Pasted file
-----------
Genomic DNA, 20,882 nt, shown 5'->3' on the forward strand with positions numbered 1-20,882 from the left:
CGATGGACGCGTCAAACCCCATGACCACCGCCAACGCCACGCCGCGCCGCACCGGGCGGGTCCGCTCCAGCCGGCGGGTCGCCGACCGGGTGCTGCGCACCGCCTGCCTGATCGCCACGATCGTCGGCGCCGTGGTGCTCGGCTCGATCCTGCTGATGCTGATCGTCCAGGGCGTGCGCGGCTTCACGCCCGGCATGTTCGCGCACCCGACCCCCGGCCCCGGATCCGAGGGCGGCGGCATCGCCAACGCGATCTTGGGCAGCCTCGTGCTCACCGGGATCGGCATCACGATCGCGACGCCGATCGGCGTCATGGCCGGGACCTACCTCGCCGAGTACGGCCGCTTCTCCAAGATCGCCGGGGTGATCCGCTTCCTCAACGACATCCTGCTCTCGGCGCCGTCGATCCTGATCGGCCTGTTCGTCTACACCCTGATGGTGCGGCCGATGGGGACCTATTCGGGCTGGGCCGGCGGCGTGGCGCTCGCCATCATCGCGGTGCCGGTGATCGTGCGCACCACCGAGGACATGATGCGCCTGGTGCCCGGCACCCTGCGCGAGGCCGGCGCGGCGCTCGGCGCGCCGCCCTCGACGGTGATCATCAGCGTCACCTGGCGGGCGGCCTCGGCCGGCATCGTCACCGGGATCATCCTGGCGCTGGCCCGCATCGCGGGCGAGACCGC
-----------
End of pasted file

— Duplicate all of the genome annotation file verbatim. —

Genomic DNA, 20,882 nt, shown 5'->3' on the forward strand with positions numbered 1-20,882 from the left:
CGATGGACGCGTCAAACCCCATGACCACCGCCAACGCCACGCCGCGCCGCACCGGGCGGGTCCGCTCCAGCCGGCGGGTCGCCGACCGGGTGCTGCGCACCGCCTGCCTGATCGCCACGATCGTCGGCGCCGTGGTGCTCGGCTCGATCCTGCTGATGCTGATCGTCCAGGGCGTGCGCGGCTTCACGCCCGGCATGTTCGCGCACCCGACCCCCGGCCCCGGATCCGAGGGCGGCGGCATCGCCAACGCGATCTTGGGCAGCCTCGTGCTCACCGGGATCGGCATCACGATCGCGACGCCGATCGGCGTCATGGCCGGGACCTACCTCGCCGAGTACGGCCGCTTCTCCAAGATCGCCGGGGTGATCCGCTTCCTCAACGACATCCTGCTCTCGGCGCCGTCGATCCTGATCGGCCTGTTCGTCTACACCCTGATGGTGCGGCCGATGGGGACCTATTCGGGCTGGGCCGGCGGCGTGGCGCTCGCCATCATCGCGGTGCCGGTGATCGTGCGCACCACCGAGGACATGATGCGCCTGGTGCCCGGCACCCTGCGCGAGGCCGGCGCGGCGCTCGGCGCGCCGCCCTCGACGGTGATCATCAGCGTCACCTGGCGGGCGGCCTCGGCCGGCATCGTCACCGGGATCATCCTGGCGCTGGCCCGCATCGCGGGCGAGACCGC